FBI Faulted for Procedures for Smartphones that Forensics Can’t Scrub
Watchdog’s review of Strzok-Page text messages prompts changes in product selection.
Limits on forensics specialists’ ability to recapture employee data from agency-issued smartphones have prompted the FBI to change its acquisition decisions, a redacted report from the Justice Department watchdog noted.
The issue arose early this year when the inspector general was attempting to reconstruct text messages from the Samsung Galaxy S5 phones used by since-terminated FBI employees Peter Strzok and Lisa Page—whose anti-Trump comments shared in the context of their extramarital affair became a disputed portion of the drama surrounding special counsel Robert Mueller’s investigation of possible ties between President Trump’s campaign and the Russian government.
The IG’s Cyber Investigations Office did reconstruct most but not all the relevant messages numbering in the thousands, mostly from what had been a gap between Dec. 15, 2016 and May 17, 2017.
But “according to the FBI’s Information and Technology Branch, as of Nov. 15, 2018, the data collection tools utilized by the FBI were still not reliably collecting text messages from the approximately 10 percent of FBI-issued mobile devices, which included Samsung S7s and subsequently issued S9s,” the IG wrote. “By comparison, the estimated failure rate of the collection tool was 20 percent for the Samsung S5.”
The IG had asked the FBI Inspection Division for Galaxy 5 and 7 phones issued to Strzok and Page, and four were provided for forensic data extractions. “To ensure the thoroughness of text message recovery efforts, OIG also consulted the Department of Defense, conducted additional quality assurance steps and hired a subject-matter expert,” the report released on Thursday said.
The IG had also asked the special counsel’s office for two Justice Department phones assigned to Strzok and Page before they were removed from Mueller’s team, both of which had been returned. But the IG was informed that the phone assigned to Strzok had been “reissued to another FBI agent.” The IG’s cyber team was unable to extract more Strzok messages because phones intended to be reassigned phones are “re-set” to remove the previous user’s data. “The officer reviewed Strzok’s DoJ-issued phone after he returned it to the [special counsel] and determined it contained no substantive text messages,” the IG said.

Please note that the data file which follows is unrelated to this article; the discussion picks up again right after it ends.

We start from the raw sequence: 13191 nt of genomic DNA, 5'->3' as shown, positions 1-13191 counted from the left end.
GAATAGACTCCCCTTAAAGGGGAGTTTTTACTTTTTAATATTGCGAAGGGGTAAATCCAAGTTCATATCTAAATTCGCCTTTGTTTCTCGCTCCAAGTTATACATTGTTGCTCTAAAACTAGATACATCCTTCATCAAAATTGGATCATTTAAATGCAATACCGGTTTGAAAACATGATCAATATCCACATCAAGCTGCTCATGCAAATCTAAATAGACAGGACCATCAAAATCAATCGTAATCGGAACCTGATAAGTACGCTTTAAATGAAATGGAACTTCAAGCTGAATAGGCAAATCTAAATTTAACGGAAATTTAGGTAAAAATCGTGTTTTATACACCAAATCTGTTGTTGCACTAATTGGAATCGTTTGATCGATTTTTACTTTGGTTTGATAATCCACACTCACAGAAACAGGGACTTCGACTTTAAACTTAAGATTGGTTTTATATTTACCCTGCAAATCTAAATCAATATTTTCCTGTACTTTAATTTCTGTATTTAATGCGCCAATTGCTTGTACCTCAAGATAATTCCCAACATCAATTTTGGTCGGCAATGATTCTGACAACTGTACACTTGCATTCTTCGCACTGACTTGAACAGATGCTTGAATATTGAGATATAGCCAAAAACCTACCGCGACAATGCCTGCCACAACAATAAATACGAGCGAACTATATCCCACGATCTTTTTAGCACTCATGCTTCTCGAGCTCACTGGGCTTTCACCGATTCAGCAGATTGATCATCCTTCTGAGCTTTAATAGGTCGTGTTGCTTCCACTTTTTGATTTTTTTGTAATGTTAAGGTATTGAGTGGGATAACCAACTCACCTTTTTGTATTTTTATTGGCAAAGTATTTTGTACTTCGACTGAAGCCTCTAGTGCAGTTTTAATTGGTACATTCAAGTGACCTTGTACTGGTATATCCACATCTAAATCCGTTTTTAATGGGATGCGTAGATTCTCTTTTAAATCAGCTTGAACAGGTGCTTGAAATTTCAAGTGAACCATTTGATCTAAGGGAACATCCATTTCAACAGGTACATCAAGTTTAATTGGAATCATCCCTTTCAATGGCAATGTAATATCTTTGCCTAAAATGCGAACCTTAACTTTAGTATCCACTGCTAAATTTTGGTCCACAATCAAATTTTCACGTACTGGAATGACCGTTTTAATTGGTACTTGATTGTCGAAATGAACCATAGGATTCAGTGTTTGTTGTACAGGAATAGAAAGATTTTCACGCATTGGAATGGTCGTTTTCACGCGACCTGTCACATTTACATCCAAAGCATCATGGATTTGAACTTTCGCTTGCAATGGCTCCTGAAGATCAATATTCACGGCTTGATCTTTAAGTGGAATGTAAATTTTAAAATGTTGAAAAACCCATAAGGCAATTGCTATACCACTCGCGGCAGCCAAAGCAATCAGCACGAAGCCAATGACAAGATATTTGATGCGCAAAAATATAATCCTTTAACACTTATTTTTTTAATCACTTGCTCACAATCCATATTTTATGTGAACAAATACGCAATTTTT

Page’s old phone was eventually located, but it too had been reset to factory settings, the usual policy, and the recipient said no messages had been found before the reset.
“The department, unlike the FBI, does not have an automated system that seeks to retain text messages, and the service provider only retains such messages for five to seven days,” the report said. During 2017, the FBI phased out use of the Samsung Galaxy S5 in favor of models that make recapture of messages easier, the IG noted.
After reviewing policies on document preservation and interviewing the FBI’s general counsel and Enterprise Security Operations Center, the watchdog “determined that the FBI does not currently have a specific policy directive mandating that the FBI….collect text messages sent and received by FBI employees using their issued mobile devices.”
The FBI slightly disagreed in its comments, though it acknowledged gaps in its ability to retrieve messages. It said its practices for preservation go beyond what is required by statute or the Justice Department, but that there are “multiple technological, cost and human factors that must be considered and addressed.” The FBI added that it “believes that its text collection practices far exceed those of most other federal agencies.”
The IG’s formal recommendations will come later, the report said.
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